TODAY is the 66th anniversary of the Asian-African Conference, or the Afro–Asian Conference.
Taking place in Bandung, West Java in Indonesia from April 18 to 24 of 1955, this gathering gave birth to the Non-Aligned Movement (NAM), into which was breathed the ‘Spirit of Bandung’ – a peaceful co-existence and neutrality.
According to Dr H Roeslan Abdulgani, the secretary-general of the conference, the ‘alternative to co-existence is co-destruction’ – as referred to in his book, ‘Bandung Spirit’, published by Prapantja 1964.
Representatives from 29 Asian and African countries had congregated in Indonesia as early as a few days ahead of the conference, set to discuss a range of issues of the day.
These representatives were leaders, prominent among them were President Sukarno of Indonesia, Prime Minister Jawaharlal Nehru of India, and Prime Minister/President Kwame Nkrumah of Ghana – just to name a few – who had acquired political power in their respective countries.
Some countries present had been granted political independence by their colonial masters without a fight; in others, many people had to die for that freedom.
They regarded themselves as belonging to the ‘Third World’ – the most economically-backward and under-developed parts of the globe. Many of these countries were potentially rich in natural resources and these, the delegates were told, should be exploited for the benefit of their own people, not for the benefit of the colonial rulers anymore.
They needed to map out their own destiny, playing an appropriate role in the community of nations by becoming members of the United Nations (UN), taking appropriate stance on world affairs, and handling the danger of hegemony by the super powers (then, it was Russia and Europe) with a united front.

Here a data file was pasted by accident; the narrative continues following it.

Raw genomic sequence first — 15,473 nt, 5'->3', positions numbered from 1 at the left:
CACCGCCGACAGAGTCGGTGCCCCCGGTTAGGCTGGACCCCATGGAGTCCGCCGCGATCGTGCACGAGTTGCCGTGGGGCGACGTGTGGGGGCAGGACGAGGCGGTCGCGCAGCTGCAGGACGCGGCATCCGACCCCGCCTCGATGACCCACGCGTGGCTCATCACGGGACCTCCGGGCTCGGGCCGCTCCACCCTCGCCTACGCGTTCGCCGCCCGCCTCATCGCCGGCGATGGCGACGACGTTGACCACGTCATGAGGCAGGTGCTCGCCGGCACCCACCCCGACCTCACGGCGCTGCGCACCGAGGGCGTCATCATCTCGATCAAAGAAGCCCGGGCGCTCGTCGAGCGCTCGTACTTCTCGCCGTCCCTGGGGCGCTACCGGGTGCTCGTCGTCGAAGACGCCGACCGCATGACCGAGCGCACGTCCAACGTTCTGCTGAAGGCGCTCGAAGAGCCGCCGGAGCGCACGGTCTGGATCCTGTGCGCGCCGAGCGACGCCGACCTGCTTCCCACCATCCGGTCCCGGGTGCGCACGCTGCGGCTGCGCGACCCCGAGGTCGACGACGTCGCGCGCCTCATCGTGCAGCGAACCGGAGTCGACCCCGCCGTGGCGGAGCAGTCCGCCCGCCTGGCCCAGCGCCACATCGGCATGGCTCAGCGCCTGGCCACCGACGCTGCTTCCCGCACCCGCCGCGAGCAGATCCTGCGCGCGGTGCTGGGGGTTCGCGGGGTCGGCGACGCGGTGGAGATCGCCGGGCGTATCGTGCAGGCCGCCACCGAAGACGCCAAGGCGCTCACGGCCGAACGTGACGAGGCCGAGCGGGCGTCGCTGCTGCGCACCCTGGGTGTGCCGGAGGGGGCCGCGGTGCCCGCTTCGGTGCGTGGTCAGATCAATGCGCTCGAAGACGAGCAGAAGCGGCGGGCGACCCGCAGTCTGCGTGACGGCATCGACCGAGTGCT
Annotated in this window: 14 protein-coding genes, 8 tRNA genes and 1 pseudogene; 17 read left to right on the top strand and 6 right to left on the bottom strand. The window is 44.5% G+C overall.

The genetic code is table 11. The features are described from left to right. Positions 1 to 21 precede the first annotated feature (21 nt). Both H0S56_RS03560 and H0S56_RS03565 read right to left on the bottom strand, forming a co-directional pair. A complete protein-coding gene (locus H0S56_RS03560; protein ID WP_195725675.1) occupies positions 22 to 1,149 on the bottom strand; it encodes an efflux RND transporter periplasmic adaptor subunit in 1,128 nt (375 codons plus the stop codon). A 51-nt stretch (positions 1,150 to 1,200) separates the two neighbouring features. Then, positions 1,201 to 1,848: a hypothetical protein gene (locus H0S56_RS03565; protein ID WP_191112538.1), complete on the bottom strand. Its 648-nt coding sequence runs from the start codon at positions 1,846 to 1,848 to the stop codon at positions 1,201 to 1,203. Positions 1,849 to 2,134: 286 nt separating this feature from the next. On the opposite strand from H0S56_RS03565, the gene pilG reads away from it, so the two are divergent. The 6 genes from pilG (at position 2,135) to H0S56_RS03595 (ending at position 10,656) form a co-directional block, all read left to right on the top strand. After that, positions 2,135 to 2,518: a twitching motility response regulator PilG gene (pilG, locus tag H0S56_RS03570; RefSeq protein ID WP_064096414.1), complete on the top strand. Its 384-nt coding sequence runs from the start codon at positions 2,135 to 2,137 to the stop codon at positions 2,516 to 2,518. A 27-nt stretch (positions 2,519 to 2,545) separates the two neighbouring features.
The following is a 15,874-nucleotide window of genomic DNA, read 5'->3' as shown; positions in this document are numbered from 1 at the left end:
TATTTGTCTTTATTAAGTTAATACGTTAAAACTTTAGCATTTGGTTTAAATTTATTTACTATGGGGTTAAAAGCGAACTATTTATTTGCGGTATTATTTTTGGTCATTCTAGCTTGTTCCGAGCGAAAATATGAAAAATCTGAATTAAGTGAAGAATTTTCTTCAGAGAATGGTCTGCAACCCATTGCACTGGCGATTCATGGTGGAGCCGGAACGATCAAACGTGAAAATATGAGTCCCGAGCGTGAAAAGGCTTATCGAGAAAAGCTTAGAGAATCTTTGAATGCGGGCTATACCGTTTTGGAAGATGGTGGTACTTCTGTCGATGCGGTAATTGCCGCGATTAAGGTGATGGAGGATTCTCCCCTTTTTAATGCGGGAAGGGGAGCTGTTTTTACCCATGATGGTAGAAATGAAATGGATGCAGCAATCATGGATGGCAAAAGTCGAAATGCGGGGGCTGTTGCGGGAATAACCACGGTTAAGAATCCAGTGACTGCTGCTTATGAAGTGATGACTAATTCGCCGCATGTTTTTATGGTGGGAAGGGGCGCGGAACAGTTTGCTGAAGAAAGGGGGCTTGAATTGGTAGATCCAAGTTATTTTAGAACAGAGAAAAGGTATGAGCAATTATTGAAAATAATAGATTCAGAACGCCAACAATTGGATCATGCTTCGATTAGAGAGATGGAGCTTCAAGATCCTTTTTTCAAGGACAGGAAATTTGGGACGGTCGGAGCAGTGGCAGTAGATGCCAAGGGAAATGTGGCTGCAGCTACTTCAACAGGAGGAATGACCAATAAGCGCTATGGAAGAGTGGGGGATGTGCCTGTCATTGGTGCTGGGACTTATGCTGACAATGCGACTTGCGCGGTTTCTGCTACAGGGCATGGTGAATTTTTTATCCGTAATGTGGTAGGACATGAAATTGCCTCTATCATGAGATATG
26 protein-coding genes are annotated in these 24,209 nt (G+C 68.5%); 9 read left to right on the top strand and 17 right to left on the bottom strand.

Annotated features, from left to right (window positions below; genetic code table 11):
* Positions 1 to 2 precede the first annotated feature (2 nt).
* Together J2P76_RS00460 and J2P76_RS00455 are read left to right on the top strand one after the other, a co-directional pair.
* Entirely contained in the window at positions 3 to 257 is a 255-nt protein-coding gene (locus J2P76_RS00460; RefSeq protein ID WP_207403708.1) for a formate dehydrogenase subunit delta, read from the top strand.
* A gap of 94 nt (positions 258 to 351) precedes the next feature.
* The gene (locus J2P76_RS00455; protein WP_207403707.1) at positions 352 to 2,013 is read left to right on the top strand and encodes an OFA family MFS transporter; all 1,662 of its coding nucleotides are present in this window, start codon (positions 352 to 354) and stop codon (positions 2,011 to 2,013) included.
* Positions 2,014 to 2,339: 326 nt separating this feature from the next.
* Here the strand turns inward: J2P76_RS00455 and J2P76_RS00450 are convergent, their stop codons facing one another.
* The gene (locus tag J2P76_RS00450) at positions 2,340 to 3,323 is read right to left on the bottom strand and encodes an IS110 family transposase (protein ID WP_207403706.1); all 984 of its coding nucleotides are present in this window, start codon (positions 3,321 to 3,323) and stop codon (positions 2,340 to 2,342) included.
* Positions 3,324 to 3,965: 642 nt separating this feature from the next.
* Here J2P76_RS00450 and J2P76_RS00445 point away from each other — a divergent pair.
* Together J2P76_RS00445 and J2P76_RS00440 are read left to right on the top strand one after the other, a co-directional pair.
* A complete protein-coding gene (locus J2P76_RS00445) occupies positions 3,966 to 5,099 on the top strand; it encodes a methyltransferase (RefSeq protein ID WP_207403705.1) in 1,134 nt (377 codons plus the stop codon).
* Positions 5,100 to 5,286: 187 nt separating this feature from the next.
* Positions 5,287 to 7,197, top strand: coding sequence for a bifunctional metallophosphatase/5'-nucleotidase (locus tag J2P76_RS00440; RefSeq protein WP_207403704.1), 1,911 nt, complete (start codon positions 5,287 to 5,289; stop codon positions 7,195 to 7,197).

Since then, many countries in Asia and Africa have undergone varying levels of economic development and technological advancements, depending on how capable their leaders have been in terms of managing the resources and manpower.
Some countries are doing well despite the lack of natural resources, while others have resources wasted or even mismanaged.
The old freedom fighters have all gone and in their places are installed new and younger leaders with their own agenda, visions and ambitions. Some of these leaders take the past glories of their ancient lands as the yardstick with which to measure the success of their own regimes, or as a roadmap to future greatness – making past defeats and humiliation as part of a policy platform for revenge on their past conquerors and an excuse on hegemony over their neighbours.
So far, I have not read about any of the original sponsoring countries commemorating the anniversary of the Asian-African Conference, or referring to the ‘Bandung Spirit’.
Are the ideas and ideals of their leaders interred with their bones?
Changes – what changes?
I hear people talking about changes in many aspects of life.
Yes, times have indeed changed – politicians have come and gone, but the world has not changed in terms of control by man over another.
The quest for supremacy, the thrill of conquest, or hegemony is part of human nature. Over these past four decades, new superpowers have emerged and as they grow stronger, they are getting more and more assertive.
Lately, USA and its allies are worried about China’s influence in world affairs. I’m referring to the emergence of QUAD (Australia, Japan, USA, and India). These four countries were bitter enemies not so long ago, but they are coalescing for a purpose now. The manifest aim is to create a force to combat the coronavirus and the latent function is not so subtle either – to contain China in terms of providing a counter-balance to its assertiveness in the Indo-Pacific region.